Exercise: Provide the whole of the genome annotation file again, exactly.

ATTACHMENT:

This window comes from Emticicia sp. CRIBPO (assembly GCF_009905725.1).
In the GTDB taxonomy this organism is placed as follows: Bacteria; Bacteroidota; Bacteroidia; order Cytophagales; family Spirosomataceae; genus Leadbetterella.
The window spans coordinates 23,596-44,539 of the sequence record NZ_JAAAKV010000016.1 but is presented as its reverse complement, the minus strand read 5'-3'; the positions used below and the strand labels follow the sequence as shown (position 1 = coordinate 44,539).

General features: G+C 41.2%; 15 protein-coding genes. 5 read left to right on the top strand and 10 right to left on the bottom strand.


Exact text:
This window comes from Emticicia sp. CRIBPO (assembly GCF_009905725.1).
In the GTDB taxonomy this organism is placed as follows: Bacteria; Bacteroidota; Bacteroidia; order Cytophagales; family Spirosomataceae; genus Leadbetterella.
The window spans coordinates 23,596-44,539 of the sequence record NZ_JAAAKV010000016.1 but is presented as its reverse complement, the minus strand read 5'-3'; the positions used below and the strand labels follow the sequence as shown (position 1 = coordinate 44,539).

General features: G+C 41.2%; 15 protein-coding genes. 5 read left to right on the top strand and 10 right to left on the bottom strand.